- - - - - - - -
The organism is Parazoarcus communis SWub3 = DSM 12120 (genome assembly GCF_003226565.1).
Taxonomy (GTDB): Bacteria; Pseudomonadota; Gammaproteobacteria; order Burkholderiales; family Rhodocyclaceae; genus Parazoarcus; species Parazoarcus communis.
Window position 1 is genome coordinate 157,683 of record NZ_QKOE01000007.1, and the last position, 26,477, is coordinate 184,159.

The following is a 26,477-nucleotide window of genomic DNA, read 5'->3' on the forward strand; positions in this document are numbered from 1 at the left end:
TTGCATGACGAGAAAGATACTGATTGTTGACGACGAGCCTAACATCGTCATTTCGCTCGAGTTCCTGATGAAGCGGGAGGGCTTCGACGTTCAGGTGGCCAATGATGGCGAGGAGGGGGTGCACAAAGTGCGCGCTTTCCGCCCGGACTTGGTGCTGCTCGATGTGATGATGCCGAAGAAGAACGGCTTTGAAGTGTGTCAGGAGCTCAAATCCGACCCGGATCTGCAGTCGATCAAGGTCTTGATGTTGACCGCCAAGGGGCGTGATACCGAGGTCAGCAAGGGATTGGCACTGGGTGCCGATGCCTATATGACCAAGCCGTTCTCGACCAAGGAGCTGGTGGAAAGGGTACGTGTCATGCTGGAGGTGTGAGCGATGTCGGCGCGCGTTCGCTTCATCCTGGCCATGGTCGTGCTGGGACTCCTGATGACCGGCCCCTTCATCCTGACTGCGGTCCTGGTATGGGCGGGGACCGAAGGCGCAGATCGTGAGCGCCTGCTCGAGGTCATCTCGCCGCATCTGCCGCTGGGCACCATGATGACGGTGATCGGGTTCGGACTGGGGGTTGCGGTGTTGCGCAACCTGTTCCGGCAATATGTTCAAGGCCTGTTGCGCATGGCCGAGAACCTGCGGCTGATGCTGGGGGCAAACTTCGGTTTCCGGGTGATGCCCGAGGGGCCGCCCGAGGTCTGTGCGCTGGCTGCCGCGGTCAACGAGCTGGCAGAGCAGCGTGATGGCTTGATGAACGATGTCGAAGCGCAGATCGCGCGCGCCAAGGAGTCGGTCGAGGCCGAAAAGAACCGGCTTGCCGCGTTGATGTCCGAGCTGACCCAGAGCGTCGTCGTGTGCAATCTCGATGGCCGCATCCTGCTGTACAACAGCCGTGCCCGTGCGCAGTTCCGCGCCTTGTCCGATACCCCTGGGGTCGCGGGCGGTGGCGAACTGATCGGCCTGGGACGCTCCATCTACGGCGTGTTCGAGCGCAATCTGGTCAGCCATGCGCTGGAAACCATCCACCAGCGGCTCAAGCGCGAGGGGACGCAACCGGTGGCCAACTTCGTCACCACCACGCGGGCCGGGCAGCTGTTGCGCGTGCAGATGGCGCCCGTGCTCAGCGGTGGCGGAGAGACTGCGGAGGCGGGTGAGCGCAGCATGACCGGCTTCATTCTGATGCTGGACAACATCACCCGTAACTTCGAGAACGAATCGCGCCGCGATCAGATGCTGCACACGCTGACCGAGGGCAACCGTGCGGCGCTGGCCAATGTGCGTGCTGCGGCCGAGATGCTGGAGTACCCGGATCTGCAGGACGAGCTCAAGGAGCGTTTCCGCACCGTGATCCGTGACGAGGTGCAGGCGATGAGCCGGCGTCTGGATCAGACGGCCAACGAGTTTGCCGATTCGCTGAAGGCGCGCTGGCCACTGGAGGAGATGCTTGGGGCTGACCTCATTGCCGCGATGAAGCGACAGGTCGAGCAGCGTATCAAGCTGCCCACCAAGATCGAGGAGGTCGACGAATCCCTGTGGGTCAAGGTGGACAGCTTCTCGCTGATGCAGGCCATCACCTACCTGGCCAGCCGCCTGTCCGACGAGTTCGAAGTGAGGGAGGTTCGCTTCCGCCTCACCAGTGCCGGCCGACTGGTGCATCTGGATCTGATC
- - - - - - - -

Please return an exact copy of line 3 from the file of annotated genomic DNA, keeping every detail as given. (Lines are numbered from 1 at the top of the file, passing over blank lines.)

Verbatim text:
Window position 1 is genome coordinate 157,683 of record NZ_QKOE01000007.1, and the last position, 26,477, is coordinate 184,159.